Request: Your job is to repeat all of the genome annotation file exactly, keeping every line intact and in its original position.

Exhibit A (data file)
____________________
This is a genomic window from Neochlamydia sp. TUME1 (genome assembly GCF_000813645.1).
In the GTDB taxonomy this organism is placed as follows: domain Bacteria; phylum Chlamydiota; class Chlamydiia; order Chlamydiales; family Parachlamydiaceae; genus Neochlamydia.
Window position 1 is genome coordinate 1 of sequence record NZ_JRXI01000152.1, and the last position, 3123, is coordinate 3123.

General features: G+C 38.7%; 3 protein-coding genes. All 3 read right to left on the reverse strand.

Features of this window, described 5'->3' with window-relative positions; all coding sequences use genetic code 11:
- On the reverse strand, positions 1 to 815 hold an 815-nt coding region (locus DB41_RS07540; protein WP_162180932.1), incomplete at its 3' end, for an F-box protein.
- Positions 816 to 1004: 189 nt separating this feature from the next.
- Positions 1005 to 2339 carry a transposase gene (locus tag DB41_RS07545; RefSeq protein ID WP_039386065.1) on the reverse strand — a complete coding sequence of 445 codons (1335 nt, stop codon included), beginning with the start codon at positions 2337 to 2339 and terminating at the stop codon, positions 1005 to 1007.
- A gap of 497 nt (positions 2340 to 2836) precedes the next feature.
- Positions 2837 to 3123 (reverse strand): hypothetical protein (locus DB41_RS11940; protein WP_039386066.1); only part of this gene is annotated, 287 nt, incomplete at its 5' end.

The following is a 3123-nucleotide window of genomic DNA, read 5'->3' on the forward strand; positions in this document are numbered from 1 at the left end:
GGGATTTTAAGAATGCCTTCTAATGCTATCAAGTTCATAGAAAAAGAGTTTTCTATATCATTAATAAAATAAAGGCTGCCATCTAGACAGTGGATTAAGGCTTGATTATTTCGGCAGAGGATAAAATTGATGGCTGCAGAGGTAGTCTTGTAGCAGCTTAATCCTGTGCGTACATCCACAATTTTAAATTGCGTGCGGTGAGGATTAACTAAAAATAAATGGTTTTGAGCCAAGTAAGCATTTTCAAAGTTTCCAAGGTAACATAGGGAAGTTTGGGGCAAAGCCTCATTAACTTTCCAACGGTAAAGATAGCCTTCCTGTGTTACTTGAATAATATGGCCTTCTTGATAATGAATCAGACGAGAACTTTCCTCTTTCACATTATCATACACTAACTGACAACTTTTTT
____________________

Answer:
This is a genomic window from Neochlamydia sp. TUME1 (genome assembly GCF_000813645.1).
In the GTDB taxonomy this organism is placed as follows: domain Bacteria; phylum Chlamydiota; class Chlamydiia; order Chlamydiales; family Parachlamydiaceae; genus Neochlamydia.
Window position 1 is genome coordinate 1 of sequence record NZ_JRXI01000152.1, and the last position, 3123, is coordinate 3123.

General features: G+C 38.7%; 3 protein-coding genes. All 3 read right to left on the reverse strand.

Features of this window, described 5'->3' with window-relative positions; all coding sequences use genetic code 11:
- On the reverse strand, positions 1 to 815 hold an 815-nt coding region (locus DB41_RS07540; protein WP_162180932.1), incomplete at its 3' end, for an F-box protein.
- Positions 816 to 1004: 189 nt separating this feature from the next.
- Positions 1005 to 2339 carry a transposase gene (locus tag DB41_RS07545; RefSeq protein ID WP_039386065.1) on the reverse strand — a complete coding sequence of 445 codons (1335 nt, stop codon included), beginning with the start codon at positions 2337 to 2339 and terminating at the stop codon, positions 1005 to 1007.
- A gap of 497 nt (positions 2340 to 2836) precedes the next feature.
- Positions 2837 to 3123 (reverse strand): hypothetical protein (locus DB41_RS11940; protein WP_039386066.1); only part of this gene is annotated, 287 nt, incomplete at its 5' end.

The following is a 3123-nucleotide window of genomic DNA, read 5'->3' on the forward strand; positions in this document are numbered from 1 at the left end:
GGGATTTTAAGAATGCCTTCTAATGCTATCAAGTTCATAGAAAAAGAGTTTTCTATATCATTAATAAAATAAAGGCTGCCATCTAGACAGTGGATTAAGGCTTGATTATTTCGGCAGAGGATAAAATTGATGGCTGCAGAGGTAGTCTTGTAGCAGCTTAATCCTGTGCGTACATCCACAATTTTAAATTGCGTGCGGTGAGGATTAACTAAAAATAAATGGTTTTGAGCCAAGTAAGCATTTTCAAAGTTTCCAAGGTAACATAGGGAAGTTTGGGGCAAAGCCTCATTAACTTTCCAACGGTAAAGATAGCCTTCCTGTGTTACTTGAATAATATGGCCTTCTTGATAATGAATCAGACGAGAACTTTCCTCTTTCACATTATCATACACTAACTGACAACTTTTTT